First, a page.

EDIT:

You could create the BackgroundWorker in the scope of your Window like so:

public partial class MainWindow : Window
{
    private BackgroundWorker worker;

    public MainWindow()
    {
        InitializeComponent();

        Loaded += MainWindow_Loaded;
    }

    void MainWindow_Loaded(object sender, RoutedEventArgs e)
    {
        worker = new BackgroundWorker();
        worker.DoWork += worker_DoWork;
        worker.RunWorkerCompleted += worker_RunWorkerCompleted;
        worker.RunWorkerAsync();
        consolemessage("STARTUP", "Verifying existence of essential files...");
    }

    void worker_DoWork(object sender, DoWorkEventArgs e)
    {
        if (!File.Exists("Interop.NATUPNPLib.dll"))
            Download("link here", "Interop.NATUPNPLib.dll");

        if (!File.Exists("LICENSE.txt"))
            Download("link here", "LICENSE.txt");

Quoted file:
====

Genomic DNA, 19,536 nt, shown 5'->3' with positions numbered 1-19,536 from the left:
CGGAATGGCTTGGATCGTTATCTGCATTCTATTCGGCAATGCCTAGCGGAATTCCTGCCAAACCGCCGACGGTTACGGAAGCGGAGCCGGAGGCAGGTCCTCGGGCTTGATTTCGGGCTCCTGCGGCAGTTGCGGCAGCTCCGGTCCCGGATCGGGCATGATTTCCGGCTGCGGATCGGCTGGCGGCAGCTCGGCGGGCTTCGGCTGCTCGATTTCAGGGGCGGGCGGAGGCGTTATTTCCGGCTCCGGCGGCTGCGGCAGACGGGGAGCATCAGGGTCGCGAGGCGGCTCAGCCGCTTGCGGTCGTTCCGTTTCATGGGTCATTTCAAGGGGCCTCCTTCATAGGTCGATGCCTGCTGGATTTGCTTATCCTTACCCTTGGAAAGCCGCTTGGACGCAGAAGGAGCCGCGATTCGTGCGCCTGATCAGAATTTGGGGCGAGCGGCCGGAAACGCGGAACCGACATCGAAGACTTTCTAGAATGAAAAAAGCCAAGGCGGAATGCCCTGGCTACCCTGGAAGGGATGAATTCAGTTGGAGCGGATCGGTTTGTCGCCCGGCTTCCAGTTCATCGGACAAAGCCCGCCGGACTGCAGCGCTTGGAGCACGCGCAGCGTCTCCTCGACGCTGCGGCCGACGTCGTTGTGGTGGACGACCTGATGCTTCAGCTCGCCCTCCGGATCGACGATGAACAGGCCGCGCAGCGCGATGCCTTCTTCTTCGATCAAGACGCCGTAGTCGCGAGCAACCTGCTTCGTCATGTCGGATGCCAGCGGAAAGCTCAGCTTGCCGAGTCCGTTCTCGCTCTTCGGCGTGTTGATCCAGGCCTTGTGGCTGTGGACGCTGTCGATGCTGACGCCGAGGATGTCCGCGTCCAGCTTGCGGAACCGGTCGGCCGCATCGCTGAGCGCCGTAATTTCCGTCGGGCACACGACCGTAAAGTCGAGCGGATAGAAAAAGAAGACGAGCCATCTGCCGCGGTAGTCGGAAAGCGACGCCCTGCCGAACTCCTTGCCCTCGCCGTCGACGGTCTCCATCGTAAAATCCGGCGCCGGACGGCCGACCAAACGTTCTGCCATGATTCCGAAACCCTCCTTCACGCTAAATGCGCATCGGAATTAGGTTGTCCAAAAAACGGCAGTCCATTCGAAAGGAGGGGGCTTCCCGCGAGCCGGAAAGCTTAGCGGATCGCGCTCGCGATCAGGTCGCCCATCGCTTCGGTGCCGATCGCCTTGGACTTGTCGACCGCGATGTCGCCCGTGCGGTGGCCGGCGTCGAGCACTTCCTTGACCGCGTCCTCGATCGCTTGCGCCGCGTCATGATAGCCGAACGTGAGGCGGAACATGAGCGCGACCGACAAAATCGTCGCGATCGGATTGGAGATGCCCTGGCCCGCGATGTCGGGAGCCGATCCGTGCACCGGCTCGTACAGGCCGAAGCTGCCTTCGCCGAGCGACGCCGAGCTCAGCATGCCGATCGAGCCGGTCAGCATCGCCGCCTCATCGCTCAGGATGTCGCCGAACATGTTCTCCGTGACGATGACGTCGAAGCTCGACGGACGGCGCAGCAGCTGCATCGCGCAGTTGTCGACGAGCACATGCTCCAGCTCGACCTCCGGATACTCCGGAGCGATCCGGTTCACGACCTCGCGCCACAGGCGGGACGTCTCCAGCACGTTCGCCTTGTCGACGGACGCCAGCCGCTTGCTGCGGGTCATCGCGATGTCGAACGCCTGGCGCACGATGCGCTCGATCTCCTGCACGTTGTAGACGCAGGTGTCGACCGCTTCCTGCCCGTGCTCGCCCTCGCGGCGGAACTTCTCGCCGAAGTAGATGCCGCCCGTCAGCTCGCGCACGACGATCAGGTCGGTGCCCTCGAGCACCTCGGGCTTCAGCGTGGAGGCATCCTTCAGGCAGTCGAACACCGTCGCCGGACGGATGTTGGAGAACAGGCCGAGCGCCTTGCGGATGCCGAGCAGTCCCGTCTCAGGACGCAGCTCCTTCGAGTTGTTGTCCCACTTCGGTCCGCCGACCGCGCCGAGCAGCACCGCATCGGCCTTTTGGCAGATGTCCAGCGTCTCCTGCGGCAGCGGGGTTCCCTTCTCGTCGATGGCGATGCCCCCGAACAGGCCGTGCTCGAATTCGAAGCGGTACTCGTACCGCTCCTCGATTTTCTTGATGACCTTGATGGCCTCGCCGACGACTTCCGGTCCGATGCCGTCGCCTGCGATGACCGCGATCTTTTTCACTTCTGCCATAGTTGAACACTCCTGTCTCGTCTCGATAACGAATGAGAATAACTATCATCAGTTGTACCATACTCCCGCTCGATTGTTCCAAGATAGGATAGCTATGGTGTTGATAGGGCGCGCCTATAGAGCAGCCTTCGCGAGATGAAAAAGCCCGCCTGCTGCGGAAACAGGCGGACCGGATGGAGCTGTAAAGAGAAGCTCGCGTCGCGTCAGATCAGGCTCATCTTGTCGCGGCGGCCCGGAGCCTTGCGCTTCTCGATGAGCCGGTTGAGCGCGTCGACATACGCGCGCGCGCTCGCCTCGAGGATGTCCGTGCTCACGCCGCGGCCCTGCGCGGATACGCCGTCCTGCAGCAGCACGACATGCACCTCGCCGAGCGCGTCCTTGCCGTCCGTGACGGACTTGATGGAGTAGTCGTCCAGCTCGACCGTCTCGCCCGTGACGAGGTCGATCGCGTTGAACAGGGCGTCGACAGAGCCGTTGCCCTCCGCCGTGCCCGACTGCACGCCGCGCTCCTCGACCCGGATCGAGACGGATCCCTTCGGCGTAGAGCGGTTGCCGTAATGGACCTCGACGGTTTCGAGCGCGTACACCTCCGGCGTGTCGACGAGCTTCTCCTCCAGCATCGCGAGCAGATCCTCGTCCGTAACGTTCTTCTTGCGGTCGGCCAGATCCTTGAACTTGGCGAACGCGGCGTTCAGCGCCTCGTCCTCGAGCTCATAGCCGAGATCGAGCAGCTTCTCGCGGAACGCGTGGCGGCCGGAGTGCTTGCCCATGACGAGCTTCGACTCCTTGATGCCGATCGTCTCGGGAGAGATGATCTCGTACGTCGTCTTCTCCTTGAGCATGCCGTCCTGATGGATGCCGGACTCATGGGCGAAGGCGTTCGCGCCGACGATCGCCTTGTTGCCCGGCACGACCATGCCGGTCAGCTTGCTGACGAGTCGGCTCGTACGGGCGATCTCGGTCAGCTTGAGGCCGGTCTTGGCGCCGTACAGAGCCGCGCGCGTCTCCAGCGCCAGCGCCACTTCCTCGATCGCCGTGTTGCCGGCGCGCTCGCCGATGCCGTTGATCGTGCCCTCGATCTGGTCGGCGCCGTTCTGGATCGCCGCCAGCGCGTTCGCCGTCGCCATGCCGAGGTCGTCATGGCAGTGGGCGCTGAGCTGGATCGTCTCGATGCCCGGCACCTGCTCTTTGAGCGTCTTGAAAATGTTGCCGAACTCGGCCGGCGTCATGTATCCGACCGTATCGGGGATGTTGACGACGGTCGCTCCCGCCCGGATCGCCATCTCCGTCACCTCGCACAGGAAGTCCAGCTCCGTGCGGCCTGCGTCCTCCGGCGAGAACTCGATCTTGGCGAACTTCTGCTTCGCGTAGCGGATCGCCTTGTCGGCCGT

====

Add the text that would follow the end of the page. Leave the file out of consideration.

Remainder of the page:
}

    void worker_RunWorkerCompleted(object sender, RunWorkerCompletedEventArgs e)
    {
        // Signal your UI that the files are now available here if needed.
        consolemessage("STARTUP", "Essential file validation completed!");
    }
}
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Thanks, but ive barely done much threading before - how would the bgworker be done? –  user1588364 Sep 7 '12 at 16:00
    
Added an example. –  Trevor Elliott Sep 7 '12 at 16:12
    
Thanks, for some reason it runs the method 3 times, what am i doing wrong? –  user1588364 Sep 7 '12 at 18:11
    
It shouldn't. Are you creating multiple instances of the object you put it in? For example, did you put the code into a UserControl and then creating that UserControl 3 times in your window? –  Trevor Elliott Sep 7 '12 at 18:49
    
I fixed it now, thanks anyway. I didn't need this: Loaded += MainWindow_Loaded; –  user1588364 Sep 7 '12 at 19:50

You could place the code in the Window_Loaded event. Here is a quick and dirty implementation that won't freeze your UI (just keep in mind if the user can do something that attempts to reference these things before they are actually complete it could throw an exception, in which case use Moozhe's solution to create a loading screen of some kind)

Using at top:

using System.Threading;

simple code:

private void Window_Loaded(object sender, RoutedEventArgs e)